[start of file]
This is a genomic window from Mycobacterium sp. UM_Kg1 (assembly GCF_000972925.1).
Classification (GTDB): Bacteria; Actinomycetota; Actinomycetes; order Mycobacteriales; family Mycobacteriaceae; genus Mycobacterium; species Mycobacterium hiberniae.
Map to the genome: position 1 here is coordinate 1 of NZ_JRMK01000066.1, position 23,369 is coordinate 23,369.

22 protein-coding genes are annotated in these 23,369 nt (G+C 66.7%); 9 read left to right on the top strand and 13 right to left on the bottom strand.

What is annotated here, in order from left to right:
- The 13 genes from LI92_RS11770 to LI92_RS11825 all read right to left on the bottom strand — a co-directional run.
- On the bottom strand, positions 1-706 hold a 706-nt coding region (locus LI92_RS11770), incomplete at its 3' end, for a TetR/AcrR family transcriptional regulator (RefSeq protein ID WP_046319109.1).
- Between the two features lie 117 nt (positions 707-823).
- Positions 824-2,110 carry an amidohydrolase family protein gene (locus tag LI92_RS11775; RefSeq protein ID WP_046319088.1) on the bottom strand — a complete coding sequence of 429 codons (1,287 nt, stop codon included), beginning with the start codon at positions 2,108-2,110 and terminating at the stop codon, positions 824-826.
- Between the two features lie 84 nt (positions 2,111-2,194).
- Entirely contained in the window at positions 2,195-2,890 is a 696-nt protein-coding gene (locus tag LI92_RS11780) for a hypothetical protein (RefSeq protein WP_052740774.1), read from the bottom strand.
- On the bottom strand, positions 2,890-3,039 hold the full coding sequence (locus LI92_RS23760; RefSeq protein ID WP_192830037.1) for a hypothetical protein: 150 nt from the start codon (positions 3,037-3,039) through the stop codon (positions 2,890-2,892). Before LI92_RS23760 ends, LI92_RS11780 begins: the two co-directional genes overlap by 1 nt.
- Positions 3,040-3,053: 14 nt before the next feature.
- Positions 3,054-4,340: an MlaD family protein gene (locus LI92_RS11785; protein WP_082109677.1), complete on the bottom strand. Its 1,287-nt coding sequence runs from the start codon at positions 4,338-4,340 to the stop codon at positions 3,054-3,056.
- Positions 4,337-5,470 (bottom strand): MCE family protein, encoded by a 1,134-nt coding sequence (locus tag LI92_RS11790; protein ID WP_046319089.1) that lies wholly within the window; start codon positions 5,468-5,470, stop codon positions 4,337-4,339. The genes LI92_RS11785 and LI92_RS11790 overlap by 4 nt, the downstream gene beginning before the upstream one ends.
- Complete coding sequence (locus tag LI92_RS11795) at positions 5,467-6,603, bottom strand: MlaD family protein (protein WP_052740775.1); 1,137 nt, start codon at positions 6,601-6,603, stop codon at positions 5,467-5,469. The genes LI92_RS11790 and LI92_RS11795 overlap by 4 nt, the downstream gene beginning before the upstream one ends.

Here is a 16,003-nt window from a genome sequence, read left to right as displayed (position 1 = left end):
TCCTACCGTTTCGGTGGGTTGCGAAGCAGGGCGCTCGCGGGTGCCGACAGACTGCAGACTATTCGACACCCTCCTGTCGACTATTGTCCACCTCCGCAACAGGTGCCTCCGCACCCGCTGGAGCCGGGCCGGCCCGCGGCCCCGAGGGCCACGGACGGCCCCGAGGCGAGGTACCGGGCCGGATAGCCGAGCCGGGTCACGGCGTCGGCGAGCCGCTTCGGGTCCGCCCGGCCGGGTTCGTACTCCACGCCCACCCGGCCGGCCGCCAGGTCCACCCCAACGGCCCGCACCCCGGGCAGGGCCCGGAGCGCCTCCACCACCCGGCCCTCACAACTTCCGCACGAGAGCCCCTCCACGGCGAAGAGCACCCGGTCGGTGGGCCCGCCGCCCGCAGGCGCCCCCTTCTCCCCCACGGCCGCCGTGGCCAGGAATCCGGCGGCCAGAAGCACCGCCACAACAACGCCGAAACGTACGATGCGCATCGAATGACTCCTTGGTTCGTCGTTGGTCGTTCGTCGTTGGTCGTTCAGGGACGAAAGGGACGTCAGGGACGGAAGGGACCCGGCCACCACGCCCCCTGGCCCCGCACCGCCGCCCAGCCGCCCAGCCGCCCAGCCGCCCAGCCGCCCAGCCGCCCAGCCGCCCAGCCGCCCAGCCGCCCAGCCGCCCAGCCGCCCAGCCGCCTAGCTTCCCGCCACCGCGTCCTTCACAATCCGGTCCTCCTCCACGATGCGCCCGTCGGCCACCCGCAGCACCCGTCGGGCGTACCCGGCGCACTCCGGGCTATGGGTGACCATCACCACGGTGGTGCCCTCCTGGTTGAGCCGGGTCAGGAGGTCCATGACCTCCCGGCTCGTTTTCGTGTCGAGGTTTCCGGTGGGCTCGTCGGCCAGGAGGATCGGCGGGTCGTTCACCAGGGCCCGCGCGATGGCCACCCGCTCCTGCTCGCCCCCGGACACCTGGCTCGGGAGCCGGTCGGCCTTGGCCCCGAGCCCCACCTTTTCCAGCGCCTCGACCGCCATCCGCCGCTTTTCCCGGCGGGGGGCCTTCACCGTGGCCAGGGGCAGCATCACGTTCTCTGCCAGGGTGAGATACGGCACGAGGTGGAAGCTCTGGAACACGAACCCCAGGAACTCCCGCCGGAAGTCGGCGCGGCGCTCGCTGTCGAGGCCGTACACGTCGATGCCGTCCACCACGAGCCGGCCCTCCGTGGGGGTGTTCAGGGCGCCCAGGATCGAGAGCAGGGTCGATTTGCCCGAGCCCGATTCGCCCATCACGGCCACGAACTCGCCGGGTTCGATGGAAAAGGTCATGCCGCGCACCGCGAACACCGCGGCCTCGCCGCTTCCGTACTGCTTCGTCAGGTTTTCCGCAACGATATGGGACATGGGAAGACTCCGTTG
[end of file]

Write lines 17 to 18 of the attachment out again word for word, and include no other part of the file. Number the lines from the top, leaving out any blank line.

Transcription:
Here is a 16,003-nt window from a genome sequence, read left to right as displayed (position 1 = left end):
TCCTACCGTTTCGGTGGGTTGCGAAGCAGGGCGCTCGCGGGTGCCGACAGACTGCAGACTATTCGACACCCTCCTGTCGACTATTGTCCACCTCCGCAACAGGTGCCTCCGCACCCGCTGGAGCCGGGCCGGCCCGCGGCCCCGAGGGCCACGGACGGCCCCGAGGCGAGGTACCGGGCCGGATAGCCGAGCCGGGTCACGGCGTCGGCGAGCCGCTTCGGGTCCGCCCGGCCGGGTTCGTACTCCACGCCCACCCGGCCGGCCGCCAGGTCCACCCCAACGGCCCGCACCCCGGGCAGGGCCCGGAGCGCCTCCACCACCCGGCCCTCACAACTTCCGCACGAGAGCCCCTCCACGGCGAAGAGCACCCGGTCGGTGGGCCCGCCGCCCGCAGGCGCCCCCTTCTCCCCCACGGCCGCCGTGGCCAGGAATCCGGCGGCCAGAAGCACCGCCACAACAACGCCGAAACGTACGATGCGCATCGAATGACTCCTTGGTTCGTCGTTGGTCGTTCGTCGTTGGTCGTTCAGGGACGAAAGGGACGTCAGGGACGGAAGGGACCCGGCCACCACGCCCCCTGGCCCCGCACCGCCGCCCAGCCGCCCAGCCGCCCAGCCGCCCAGCCGCCCAGCCGCCCAGCCGCCCAGCCGCCCAGCCGCCCAGCCGCCCAGCCGCCCAGCCGCCTAGCTTCCCGCCACCGCGTCCTTCACAATCCGGTCCTCCTCCACGATGCGCCCGTCGGCCACCCGCAGCACCCGTCGGGCGTACCCGGCGCACTCCGGGCTATGGGTGACCATCACCACGGTGGTGCCCTCCTGGTTGAGCCGGGTCAGGAGGTCCATGACCTCCCGGCTCGTTTTCGTGTCGAGGTTTCCGGTGGGCTCGTCGGCCAGGAGGATCGGCGGGTCGTTCACCAGGGCCCGCGCGATGGCCACCCGCTCCTGCTCGCCCCCGGACACCTGGCTCGGGAGCCGGTCGGCCTTGGCCCCGAGCCCCACCTTTTCCAGCGCCTCGACCGCCATCCGCCGCTTTTCCCGGCGGGGGGCCTTCACCGTGGCCAGGGGCAGCATCACGTTCTCTGCCAGGGTGAGATACGGCACGAGGTGGAAGCTCTGGAACACGAACCCCAGGAACTCCCGCCGGAAGTCGGCGCGGCGCTCGCTGTCGAGGCCGTACACGTCGATGCCGTCCACCACGAGCCGGCCCTCCGTGGGGGTGTTCAGGGCGCCCAGGATCGAGAGCAGGGTCGATTTGCCCGAGCCCGATTCGCCCATCACGGCCACGAACTCGCCGGGTTCGATGGAAAAGGTCATGCCGCGCACCGCGAACACCGCGGCCTCGCCGCTTCCGTACTGCTTCGTCAGGTTTTCCGCAACGATATGGGACATGGGAAGACTCCGTTG